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The Modern Corporation and Private Property Paperback – January 30, 1991
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About the Author
Murray Weidenbaum is Edward Mallinckrodt Distinguished University Professor of Economics at Washington University in St. Louis and honorary chairman of the Weidenbaum Center on the Economy, Government and Public Policy. He was the first chairman of the Council of Economic Advisers to Ronald Reagan and also served as a member of Reagan’s Economic Policy Advisory Board. He is the author of numerous books, including Business and Government in the Global Marketplace, One-Armed Economist, and The Bamboo Network.
- Item Weight : 1.31 pounds
- Paperback : 434 pages
- ISBN-10 : 0887388876
- ISBN-13 : 978-0887388873
- Dimensions : 6 x 0.98 x 9 inches
- Publisher : Routledge; 2nd edition (January 30, 1991)
- Language: : English
- Best Sellers Rank: #1,281,131 in Books (See Top 100 in Books)
- Customer Reviews:
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I appreciate the speed with which the product came to me, and the quality of the protective housing of the book.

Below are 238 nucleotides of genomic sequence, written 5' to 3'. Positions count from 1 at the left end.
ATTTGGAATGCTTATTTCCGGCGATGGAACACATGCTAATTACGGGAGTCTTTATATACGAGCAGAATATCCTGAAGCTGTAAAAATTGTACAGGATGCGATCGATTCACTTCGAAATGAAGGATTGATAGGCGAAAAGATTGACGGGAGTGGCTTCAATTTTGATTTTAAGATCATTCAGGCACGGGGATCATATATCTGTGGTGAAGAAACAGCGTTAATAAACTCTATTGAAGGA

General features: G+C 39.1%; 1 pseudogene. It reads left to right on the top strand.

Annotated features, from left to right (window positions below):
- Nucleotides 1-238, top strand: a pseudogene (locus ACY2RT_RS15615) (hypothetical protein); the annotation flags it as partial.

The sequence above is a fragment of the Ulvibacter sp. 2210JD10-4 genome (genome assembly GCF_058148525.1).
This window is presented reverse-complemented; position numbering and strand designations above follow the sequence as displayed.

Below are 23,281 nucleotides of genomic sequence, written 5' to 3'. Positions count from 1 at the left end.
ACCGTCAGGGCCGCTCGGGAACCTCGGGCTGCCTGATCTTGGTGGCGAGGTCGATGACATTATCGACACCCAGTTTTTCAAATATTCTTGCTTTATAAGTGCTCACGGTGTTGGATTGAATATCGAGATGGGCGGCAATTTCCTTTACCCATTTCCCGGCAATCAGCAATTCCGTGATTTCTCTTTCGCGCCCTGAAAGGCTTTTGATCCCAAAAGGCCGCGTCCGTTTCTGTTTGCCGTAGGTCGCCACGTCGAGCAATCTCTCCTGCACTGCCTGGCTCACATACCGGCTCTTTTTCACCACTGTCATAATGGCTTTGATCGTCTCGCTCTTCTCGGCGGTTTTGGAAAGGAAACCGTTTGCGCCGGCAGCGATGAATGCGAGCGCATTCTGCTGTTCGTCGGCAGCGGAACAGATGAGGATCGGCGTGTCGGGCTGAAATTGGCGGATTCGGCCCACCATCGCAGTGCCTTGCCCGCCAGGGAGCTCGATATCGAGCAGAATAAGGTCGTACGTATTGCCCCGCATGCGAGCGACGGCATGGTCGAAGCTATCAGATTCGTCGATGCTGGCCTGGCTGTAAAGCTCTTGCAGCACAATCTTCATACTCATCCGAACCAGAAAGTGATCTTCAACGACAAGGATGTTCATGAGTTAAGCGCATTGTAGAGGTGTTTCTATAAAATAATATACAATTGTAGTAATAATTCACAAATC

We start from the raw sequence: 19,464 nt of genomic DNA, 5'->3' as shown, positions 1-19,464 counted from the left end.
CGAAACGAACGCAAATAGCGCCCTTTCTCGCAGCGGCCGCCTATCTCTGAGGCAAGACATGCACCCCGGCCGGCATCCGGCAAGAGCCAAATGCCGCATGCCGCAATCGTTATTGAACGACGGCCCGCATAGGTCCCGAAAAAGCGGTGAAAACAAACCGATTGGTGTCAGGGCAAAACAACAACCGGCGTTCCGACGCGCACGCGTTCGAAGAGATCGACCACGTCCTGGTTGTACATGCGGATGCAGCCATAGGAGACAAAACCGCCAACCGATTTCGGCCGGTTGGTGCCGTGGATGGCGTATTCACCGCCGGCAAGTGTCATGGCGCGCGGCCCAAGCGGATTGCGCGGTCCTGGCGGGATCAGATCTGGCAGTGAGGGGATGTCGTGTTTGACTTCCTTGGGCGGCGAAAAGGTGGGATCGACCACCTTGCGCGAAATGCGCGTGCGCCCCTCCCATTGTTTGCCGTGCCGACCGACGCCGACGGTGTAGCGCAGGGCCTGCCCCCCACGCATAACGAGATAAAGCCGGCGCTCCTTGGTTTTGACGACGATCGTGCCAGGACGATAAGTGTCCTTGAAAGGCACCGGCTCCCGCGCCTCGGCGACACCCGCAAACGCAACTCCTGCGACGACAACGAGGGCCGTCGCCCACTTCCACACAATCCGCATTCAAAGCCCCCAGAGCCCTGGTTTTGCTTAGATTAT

After all, is an excellent book of business law. Perhaps one of the greatest.
Berle and Means dissect what this change means in terms of Adam Smith's theories and more modern legal theories. What does it mean when one owns property that is controlled by others. What checks are there on the authority of corporate officers in their fiduciary roles? Who is the beneficiary of their trust? These questions are as relevant today as they were when this book was published.
The world of the unbridled modern corporation has its defenders, most of the sort that George Orwell called bully worshipers, that is, those who worship power, the more, the better. Unfortunately, as we seem to discover every generation or two, these structures have serious shortcomings when it comes to providing the goods and services that we expect. Today, as when the book was published, we are in a period of reassessment. The private sector has failed horribly, showing itself unable to manage the nation's finances, produce automobiles or deliver health care.
When times are good, people forget that corporations are just government chartered collectives, and what the government creates, it can monitor, modify and control. Berle and Means point this out clearly as they outline the rise of modern corporate structure. It was not created in one step, nor did it evolve naturally. Berle and Means then turn to the remedies that might restore the nation's faith in its private sector. In fact, one section of the book underlies much of modern security law, including such innovations as bans on insider trading, the creation of the SEC, reporting requirements, and restraints on the assignment of earnings and on issuing shares.
Berle and Means, and those who followed their advice in the New Deal did their job well. For decades, the markets ran smoothly, and when things are running smoothly, people forget the lessons learned. The engine of our economy needs a tune up, perhaps even a rebuild. This makes it a good time to learn something about how the engine works, and how it came to work that way.